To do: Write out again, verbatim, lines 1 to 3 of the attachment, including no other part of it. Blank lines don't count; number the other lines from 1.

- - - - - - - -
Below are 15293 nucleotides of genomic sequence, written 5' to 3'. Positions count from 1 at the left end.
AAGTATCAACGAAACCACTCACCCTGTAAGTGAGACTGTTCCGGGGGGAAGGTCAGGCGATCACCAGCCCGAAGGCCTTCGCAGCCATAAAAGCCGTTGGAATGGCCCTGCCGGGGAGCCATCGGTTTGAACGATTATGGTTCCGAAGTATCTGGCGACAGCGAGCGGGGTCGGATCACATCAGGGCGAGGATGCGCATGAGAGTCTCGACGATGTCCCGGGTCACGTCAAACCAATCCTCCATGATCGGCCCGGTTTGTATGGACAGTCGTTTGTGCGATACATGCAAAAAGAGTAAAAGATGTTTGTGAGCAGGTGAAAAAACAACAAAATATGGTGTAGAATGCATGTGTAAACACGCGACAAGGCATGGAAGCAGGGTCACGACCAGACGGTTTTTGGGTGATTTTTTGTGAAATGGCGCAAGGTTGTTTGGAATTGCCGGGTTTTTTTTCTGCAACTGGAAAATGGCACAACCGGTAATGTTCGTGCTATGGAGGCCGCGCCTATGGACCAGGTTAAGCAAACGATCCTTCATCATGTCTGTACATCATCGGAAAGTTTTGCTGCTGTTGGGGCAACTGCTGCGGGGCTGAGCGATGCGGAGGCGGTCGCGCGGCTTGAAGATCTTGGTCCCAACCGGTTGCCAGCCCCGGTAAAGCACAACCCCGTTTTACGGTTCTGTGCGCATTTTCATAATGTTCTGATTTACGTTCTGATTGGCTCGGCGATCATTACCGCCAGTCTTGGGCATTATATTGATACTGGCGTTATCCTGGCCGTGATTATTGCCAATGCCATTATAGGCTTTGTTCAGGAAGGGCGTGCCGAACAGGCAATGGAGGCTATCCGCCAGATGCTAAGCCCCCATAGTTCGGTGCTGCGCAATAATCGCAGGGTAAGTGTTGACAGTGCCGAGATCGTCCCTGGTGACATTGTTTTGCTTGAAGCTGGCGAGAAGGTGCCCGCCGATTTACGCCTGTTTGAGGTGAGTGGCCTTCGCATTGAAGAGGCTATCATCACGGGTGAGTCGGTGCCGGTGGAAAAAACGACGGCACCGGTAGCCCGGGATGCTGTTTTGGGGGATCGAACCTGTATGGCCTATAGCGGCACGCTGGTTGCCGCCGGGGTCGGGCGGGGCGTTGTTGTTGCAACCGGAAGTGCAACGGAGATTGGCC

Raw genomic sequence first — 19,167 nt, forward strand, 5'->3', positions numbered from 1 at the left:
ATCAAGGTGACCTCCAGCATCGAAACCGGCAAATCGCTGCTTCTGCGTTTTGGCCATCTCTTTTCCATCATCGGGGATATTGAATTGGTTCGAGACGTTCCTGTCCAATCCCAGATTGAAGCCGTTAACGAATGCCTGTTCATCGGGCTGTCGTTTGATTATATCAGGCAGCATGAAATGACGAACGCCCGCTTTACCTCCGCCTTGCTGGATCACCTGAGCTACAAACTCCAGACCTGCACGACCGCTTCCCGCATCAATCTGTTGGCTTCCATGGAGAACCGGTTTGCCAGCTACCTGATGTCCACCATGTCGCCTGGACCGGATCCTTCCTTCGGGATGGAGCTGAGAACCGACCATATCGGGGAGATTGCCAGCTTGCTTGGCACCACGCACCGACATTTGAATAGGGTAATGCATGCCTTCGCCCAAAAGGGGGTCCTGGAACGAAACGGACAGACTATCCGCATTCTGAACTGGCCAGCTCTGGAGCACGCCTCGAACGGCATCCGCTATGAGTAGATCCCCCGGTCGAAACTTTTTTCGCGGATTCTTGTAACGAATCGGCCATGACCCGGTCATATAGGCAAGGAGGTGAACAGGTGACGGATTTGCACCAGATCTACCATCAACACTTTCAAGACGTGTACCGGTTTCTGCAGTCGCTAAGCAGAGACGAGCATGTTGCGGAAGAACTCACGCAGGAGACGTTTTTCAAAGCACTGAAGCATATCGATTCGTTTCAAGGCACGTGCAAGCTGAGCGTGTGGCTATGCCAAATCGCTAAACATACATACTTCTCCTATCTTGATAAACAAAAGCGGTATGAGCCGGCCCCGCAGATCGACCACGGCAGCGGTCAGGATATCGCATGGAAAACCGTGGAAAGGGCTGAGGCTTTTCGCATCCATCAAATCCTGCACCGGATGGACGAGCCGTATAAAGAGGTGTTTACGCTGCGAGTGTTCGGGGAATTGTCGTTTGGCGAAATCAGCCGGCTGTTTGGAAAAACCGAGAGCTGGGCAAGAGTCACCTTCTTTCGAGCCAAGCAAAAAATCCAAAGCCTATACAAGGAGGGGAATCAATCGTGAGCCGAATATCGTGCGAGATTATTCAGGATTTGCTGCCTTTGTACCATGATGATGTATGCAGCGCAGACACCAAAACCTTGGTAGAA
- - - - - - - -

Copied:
Below are 15293 nucleotides of genomic sequence, written 5' to 3'. Positions count from 1 at the left end.
AAGTATCAACGAAACCACTCACCCTGTAAGTGAGACTGTTCCGGGGGGAAGGTCAGGCGATCACCAGCCCGAAGGCCTTCGCAGCCATAAAAGCCGTTGGAATGGCCCTGCCGGGGAGCCATCGGTTTGAACGATTATGGTTCCGAAGTATCTGGCGACAGCGAGCGGGGTCGGATCACATCAGGGCGAGGATGCGCATGAGAGTCTCGACGATGTCCCGGGTCACGTCAAACCAATCCTCCATGATCGGCCCGGTTTGTATGGACAGTCGTTTGTGCGATACATGCAAAAAGAGTAAAAGATGTTTGTGAGCAGGTGAAAAAACAACAAAATATGGTGTAGAATGCATGTGTAAACACGCGACAAGGCATGGAAGCAGGGTCACGACCAGACGGTTTTTGGGTGATTTTTTGTGAAATGGCGCAAGGTTGTTTGGAATTGCCGGGTTTTTTTTCTGCAACTGGAAAATGGCACAACCGGTAATGTTCGTGCTATGGAGGCCGCGCCTATGGACCAGGTTAAGCAAACGATCCTTCATCATGTCTGTACATCATCGGAAAGTTTTGCTGCTGTTGGGGCAACTGCTGCGGGGCTGAGCGATGCGGAGGCGGTCGCGCGGCTTGAAGATCTTGGTCCCAACCGGTTGCCAGCCCCGGTAAAGCACAACCCCGTTTTACGGTTCTGTGCGCATTTTCATAATGTTCTGATTTACGTTCTGATTGGCTCGGCGATCATTACCGCCAGTCTTGGGCATTATATTGATACTGGCGTTATCCTGGCCGTGATTATTGCCAATGCCATTATAGGCTTTGTTCAGGAAGGGCGTGCCGAACAGGCAATGGAGGCTATCCGCCAGATGCTAAGCCCCCATAGTTCGGTGCTGCGCAATAATCGCAGGGTAAGTGTTGACAGTGCCGAGATCGTCCCTGGTGACATTGTTTTGCTTGAAGCTGGCGAGAAGGTGCCCGCCGATTTACGCCTGTTTGAGGTGAGTGGCCTTCGCATTGAAGAGGCTATCATCACGGGTGAGTCGGTGCCGGTGGAAAAAACGACGGCACCGGTAGCCCGGGATGCTGTTTTGGGGGATCGAACCTGTATGGCCTATAGCGGCACGCTGGTTGCCGCCGGGGTCGGGCGGGGCGTTGTTGTTGCAACCGGAAGTGCAACGGAGATTGGCC

Raw genomic sequence first — 19,167 nt, forward strand, 5'->3', positions numbered from 1 at the left: